Fassbinder’s first English-language film is a tony affair. It’s based on a novel by Vladimir Nabokov. Tom Stoppard gets sole credit for the screenplay, the first instance I can think of where Fassbinder himself did not collaborate extensively on the script for one of his films. At 6 million DM ($2.6 million) it was his biggest budget to that point and you can see all the production values on the screen.
It’s all Art Deco gorgeousness, designed by Rolf Zehebetbauer, beautifully lit by Michael Balhauss, with a fluid, precise and imaginative mise-en-scène from Fassbinder, often filmed through windows, glass cages, onto mirrors to dramatize the disassociation of the protagonist, his splits of consciousness and finally his psychic disintegration. It’s sublime work with what must be one of Dirk Bogarde’s greatest performances: to watch him acting changing responses timed through the movement of a zoom, where when the zoom ends he creates a change in signification just through the co-ordination of his expression to the rhythm of the camera move is simply awesome . Yet the whole is here less than its parts and this is a curiously inert film, one that doesn’t ‘play’, hard to follow, with little narrative tension.
boxed in despair – mise-en-scéne
I had to see it twice just to figure out what the hell was going on. And I don’t think the problem was me. There was a three-hour cut by Reginald Beck. Then Julia Lorenz and Fassbinder edited did a two and a half hour cut that all the collaborators now remember as magnificent, then Lorenz and Fassbinder cut it to under two hours to fulfil their contractual obligations. Now it doesn’t quite make sense.
Film within film doppelganger
It’s a film full of discordances. Some seem deliberate: the ironic playfulness of the acting is a productive counterpoint to the progressive grimness in the narrative. The casting of Klaus Löwitsch as Hermann’s doppelganger adds an element of narcissistic desire and self-delusion to Hermann’s madness. But discordances in the film’s sound, so much clearly dubbed, with actors from different countries (Andréa Ferréol, Volker Spengler, Bogarde, Löwitsch) all speaking in English with varying accents and sound levels that seem oddly mixed, that just adds an element of strangeness and distance that feels alienating.
There are several intersecting aspects to the story: the state of Herman Herman’s business and the coming of the Nazi; Hermann’s disengagement from his life, his descent into madness with his doublings, doppelgangers, fracturings; a murder story that goes awry; and finally a protagonist finding light and relief from despair in his own madness. The German subtitle is a JOUNEY INTO LIGHT and Hermann is supposed to find some light and release – from the obligations to his wife, his chocolate factory, his exile – as he descends into madness: I’m an actor, he says at the end, a bit like Gloria Swanson SUNSET BOULEVARD. The Film is dedicated to Antonin Artaud, Vincent Van Gogh and Unica Zürn.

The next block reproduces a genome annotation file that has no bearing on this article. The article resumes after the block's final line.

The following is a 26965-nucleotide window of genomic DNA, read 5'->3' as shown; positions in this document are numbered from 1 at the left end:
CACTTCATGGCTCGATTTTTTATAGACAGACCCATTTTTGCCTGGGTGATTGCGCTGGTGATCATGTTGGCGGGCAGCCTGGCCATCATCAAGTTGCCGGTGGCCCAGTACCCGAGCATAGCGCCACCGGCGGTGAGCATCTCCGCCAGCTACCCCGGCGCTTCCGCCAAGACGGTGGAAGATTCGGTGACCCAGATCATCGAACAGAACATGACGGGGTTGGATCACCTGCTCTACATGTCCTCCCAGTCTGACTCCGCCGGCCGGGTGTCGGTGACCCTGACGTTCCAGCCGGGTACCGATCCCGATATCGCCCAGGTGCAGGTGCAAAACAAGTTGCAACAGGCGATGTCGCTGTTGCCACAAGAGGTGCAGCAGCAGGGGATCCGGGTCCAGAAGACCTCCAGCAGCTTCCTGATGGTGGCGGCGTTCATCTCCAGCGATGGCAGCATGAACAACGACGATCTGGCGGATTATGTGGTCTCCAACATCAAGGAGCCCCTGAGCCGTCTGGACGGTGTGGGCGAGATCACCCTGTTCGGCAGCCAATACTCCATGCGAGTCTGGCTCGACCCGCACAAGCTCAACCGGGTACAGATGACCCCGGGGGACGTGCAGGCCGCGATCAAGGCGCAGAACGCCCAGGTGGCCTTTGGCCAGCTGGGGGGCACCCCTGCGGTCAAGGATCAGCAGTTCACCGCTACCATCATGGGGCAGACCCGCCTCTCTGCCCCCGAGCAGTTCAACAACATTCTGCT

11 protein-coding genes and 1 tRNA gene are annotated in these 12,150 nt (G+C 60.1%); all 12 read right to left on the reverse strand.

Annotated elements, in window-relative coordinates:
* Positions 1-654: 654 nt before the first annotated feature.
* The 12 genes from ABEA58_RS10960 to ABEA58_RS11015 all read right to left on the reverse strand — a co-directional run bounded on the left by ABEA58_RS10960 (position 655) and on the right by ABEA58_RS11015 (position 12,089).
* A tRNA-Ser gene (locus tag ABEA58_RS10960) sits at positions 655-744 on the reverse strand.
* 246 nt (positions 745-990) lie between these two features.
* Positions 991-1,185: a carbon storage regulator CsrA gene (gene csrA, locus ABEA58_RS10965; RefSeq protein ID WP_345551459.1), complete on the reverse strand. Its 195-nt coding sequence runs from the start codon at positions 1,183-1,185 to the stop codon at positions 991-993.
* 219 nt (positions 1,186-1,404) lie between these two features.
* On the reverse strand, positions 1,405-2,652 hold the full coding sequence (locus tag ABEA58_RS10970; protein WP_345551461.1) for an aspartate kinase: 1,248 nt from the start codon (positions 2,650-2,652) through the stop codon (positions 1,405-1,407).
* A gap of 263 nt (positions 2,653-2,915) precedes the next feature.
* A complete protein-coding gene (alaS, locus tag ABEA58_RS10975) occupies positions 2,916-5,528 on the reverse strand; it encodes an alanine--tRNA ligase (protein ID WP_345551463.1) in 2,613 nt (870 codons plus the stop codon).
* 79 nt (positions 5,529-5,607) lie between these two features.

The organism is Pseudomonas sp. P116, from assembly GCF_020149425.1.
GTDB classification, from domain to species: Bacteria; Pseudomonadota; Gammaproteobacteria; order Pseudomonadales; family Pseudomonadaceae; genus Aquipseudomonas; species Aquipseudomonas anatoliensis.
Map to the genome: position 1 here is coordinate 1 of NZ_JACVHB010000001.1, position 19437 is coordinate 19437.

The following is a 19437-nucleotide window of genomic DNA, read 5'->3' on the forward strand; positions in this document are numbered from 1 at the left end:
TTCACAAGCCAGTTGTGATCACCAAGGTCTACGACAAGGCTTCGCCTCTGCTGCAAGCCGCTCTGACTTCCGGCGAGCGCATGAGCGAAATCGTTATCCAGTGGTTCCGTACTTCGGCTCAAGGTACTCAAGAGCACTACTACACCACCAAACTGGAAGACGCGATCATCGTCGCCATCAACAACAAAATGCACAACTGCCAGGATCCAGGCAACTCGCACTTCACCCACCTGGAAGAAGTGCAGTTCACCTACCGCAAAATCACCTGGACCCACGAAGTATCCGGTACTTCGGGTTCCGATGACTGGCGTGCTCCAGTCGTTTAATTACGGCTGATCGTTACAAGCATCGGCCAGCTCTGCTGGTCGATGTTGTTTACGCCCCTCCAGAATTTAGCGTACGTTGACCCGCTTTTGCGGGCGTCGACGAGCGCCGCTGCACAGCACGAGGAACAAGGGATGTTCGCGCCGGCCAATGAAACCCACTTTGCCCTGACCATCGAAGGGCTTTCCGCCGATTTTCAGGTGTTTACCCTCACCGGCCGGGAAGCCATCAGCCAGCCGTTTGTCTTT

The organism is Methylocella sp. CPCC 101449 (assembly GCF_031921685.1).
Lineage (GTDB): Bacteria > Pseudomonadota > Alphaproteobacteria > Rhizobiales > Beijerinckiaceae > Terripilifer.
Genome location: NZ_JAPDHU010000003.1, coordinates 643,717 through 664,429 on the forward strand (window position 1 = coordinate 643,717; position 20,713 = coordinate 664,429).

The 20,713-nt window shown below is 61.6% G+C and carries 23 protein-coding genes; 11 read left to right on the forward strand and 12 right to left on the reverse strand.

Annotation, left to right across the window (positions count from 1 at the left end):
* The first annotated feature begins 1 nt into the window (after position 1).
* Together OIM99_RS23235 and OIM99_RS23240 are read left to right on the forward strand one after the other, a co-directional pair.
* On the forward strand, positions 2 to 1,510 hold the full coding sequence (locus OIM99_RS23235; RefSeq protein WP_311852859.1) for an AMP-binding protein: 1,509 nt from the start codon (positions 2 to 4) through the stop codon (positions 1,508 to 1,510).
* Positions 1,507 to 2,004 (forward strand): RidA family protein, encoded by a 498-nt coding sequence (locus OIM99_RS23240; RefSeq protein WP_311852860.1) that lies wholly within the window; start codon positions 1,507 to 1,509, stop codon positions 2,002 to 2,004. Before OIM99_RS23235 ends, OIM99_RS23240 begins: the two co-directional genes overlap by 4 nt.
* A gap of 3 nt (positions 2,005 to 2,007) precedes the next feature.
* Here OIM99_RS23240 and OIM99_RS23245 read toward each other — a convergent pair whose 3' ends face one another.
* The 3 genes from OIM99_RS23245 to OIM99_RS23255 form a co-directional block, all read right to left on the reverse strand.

Desire and doppelganger
It’s a curious experience. It’s a film that doesn’t work, that doesn’t ‘play’, and yet it has so many beautiful elements that I enjoyed my second viewing even more than the first. The rationale for the second viewing had been utilitarian: how to make sense of the film. But the result was a sensuous enjoyment of the pleasures the film had to offer in décor, mise-en-scène and performances. It’s not ‘good’ but it really is quite extraordinary in some ways.
A long, wide-ranging and informative discussion with scholar Adrian Garvey on the career of James Mason , the subject of Garvey´s interest and research for over a decade now. We touch on various aspects of the particularities of Mason´s career and achievements but with a particular focus on his work in the UK in the forties, and then in the United States in the 50s. The conversation ranges from the differences in his level of stardom in the UK and the US, his choice of projects, the quality of the people he sought out to work with, how a star becomes a lasting star in spite of never quite becoming a box-office star in America, what his star persona was in the UK and how that was re-deployed but also re-inflected in America. We touch on the directors he worked with: Reed, Ophuls, Hitchcock, Kubrick, Minnelli, Nicholas Ray; we compare his career to that of other British stars of the period and after– Stewart Granger, Dirk Bogarde, John Mills, Richard Burton, Peter O´Toole, Richard Harris, Alec Guiness…. A must-listen for anyone interested in James Mason.